Cannonball Read III: What Is the What by Dave Eggers
Part of me wonders whether I read Dave Egger's What is the What so quickly because I really truly liked it, or because I felt like a tremendous asshole whenever I put it down.
What is the What: the Autobiography of Valentino Achak Deng is the fictional but not really fictional re-telling of the life of a former Sudanese "Lost Boy" named Valentino. Valentino's life in Sudan is a relentless parade of sorrow and horror. If he's not seeing the young men around him starve to death and then get picked apart by vultures, he's seeing them snatched up by lions or drowning in rivers. The book switches back and forth between this adolescence and his new life in America, which is only slightly less sorrow and horror-filled.
Though Valentino's story is inspiring, it gets lost in the gimmick of the novel. Dave Eggers can't write Valentino like a fictional character because Valentino Achak Deng isn't a character, he's a living person. Obviously Eggers can't know all of Deng's inner thoughts, and the result is a novel with an amazing story that's written very dryly. I walked away knowing some of the most important moments of Deng's life, but still felt like I really didn't know anything about him as a person.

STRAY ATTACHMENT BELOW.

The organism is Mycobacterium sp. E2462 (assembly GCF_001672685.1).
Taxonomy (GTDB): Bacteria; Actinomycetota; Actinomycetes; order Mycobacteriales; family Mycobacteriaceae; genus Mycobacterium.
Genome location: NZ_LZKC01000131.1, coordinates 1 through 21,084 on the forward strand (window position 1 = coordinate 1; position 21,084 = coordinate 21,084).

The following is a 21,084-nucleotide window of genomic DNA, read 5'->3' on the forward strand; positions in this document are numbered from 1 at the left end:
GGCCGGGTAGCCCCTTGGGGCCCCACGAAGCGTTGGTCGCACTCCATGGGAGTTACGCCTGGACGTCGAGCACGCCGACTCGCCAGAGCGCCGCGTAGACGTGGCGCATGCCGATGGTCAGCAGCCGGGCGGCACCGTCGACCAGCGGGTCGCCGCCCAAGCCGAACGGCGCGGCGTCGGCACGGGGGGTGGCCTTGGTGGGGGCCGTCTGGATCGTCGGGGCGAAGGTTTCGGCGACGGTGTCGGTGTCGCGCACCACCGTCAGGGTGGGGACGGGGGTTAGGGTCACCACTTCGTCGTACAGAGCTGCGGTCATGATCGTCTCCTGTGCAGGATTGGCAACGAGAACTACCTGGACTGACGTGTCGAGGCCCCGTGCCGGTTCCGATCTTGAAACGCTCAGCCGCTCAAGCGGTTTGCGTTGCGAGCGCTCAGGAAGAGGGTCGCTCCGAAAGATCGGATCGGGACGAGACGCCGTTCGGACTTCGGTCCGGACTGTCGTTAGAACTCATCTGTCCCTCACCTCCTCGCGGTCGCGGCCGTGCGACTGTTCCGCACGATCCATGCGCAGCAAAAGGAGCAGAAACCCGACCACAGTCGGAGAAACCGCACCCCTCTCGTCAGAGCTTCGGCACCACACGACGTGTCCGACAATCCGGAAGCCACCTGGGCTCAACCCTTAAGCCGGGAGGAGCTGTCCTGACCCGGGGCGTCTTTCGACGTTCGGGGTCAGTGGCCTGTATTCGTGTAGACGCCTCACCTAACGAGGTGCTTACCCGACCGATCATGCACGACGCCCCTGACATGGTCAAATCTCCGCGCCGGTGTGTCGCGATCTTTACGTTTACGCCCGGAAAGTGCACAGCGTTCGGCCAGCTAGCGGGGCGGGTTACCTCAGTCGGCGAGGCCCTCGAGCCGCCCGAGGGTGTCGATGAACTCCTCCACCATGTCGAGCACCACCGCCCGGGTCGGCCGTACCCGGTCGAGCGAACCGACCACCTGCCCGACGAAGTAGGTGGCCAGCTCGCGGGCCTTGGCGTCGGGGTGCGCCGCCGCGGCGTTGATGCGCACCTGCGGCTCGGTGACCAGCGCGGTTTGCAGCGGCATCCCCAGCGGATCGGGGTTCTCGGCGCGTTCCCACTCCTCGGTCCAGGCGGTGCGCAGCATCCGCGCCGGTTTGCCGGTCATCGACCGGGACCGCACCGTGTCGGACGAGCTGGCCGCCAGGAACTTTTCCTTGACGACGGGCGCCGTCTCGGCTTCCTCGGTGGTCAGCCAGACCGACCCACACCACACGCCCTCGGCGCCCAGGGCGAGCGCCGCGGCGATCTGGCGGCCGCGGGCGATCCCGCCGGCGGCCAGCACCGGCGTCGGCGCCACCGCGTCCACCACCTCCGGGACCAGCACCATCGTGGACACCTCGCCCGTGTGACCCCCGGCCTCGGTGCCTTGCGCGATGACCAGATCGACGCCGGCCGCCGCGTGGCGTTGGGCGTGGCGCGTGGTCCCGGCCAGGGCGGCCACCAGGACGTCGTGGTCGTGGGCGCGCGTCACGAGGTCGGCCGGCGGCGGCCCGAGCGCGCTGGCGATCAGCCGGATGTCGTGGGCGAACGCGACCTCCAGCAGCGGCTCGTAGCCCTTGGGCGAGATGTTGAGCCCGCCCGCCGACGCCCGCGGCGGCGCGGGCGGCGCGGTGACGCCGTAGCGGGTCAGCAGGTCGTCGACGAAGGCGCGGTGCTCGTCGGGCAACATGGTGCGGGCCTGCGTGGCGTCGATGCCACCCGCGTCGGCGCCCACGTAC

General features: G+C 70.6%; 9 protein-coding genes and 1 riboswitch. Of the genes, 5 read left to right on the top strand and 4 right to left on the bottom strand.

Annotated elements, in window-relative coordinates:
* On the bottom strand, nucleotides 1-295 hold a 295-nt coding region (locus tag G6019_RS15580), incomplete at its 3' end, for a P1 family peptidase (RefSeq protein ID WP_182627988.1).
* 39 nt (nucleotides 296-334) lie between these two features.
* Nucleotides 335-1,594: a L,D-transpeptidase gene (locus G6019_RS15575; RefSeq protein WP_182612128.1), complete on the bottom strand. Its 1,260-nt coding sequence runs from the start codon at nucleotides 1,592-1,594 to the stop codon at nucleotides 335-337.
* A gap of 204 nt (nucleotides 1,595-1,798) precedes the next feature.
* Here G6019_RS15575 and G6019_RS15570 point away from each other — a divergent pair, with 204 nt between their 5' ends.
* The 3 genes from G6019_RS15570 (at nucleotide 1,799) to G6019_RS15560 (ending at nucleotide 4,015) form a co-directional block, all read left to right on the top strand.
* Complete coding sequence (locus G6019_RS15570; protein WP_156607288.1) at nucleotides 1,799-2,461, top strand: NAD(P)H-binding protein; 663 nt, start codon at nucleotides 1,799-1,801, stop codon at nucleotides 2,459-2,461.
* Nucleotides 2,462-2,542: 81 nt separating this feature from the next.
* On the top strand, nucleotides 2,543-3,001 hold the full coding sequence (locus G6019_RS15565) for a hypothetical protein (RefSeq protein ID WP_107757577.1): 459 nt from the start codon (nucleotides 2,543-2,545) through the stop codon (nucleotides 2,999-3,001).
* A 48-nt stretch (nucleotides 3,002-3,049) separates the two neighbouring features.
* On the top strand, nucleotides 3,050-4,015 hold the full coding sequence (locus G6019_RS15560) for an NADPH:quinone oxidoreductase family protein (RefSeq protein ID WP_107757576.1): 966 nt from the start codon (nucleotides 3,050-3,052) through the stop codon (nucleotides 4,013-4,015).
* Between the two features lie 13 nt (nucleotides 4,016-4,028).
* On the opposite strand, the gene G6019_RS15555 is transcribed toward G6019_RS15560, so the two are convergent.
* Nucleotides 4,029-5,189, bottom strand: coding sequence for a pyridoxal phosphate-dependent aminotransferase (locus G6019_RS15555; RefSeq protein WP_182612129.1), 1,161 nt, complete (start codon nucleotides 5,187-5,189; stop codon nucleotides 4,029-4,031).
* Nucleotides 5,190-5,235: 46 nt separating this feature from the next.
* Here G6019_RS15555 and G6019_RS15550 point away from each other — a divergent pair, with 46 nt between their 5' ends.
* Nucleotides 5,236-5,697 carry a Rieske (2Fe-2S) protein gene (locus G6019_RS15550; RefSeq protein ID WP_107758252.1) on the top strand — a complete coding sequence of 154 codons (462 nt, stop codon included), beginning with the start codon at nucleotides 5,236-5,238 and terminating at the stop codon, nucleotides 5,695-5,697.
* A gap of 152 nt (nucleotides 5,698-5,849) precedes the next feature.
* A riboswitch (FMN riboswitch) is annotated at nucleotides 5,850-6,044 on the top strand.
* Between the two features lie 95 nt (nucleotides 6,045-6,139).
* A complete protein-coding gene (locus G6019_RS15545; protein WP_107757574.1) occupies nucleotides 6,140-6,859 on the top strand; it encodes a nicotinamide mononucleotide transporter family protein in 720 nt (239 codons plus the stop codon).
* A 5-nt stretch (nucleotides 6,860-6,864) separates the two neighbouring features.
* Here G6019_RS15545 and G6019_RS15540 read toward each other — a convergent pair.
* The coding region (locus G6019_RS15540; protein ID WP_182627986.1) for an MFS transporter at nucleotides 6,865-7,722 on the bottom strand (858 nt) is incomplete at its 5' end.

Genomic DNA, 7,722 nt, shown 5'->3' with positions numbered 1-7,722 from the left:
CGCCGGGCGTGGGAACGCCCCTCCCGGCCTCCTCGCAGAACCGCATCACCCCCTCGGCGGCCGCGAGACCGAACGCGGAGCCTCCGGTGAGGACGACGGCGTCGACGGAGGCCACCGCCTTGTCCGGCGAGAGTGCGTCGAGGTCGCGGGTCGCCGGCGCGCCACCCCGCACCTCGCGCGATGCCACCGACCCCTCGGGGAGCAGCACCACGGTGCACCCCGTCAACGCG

What is the What is the kind of novel that wants to change your life but, without that personal connection to the protagonist, just doesn't work. Valentino's story is an amazing one, but in the end I couldn't help thinking that it deserves more.
For more of crapface's reviews, check out her blog, find the eggs.
This review is part of Cannonball Read III. For more information, click here.
← If You Thought The Only Thing Missing From Marvel's Thor Was A Sarcastic, Anthropomorphic Hammer... Then Boy, Do I Have An Icelandic Animated 3D Movie For You: Legends of Valhalla: Thor Trailers | If You Thought The Only Thing Missing From Marvel's Thor Was A Sarcastic, Anthropomorphic Hammer... Then Boy, Do I Have An Icelandic Animated 3D Movie For You: Legends of Valhalla: Thor Trailers →
blog comments powered by Disqus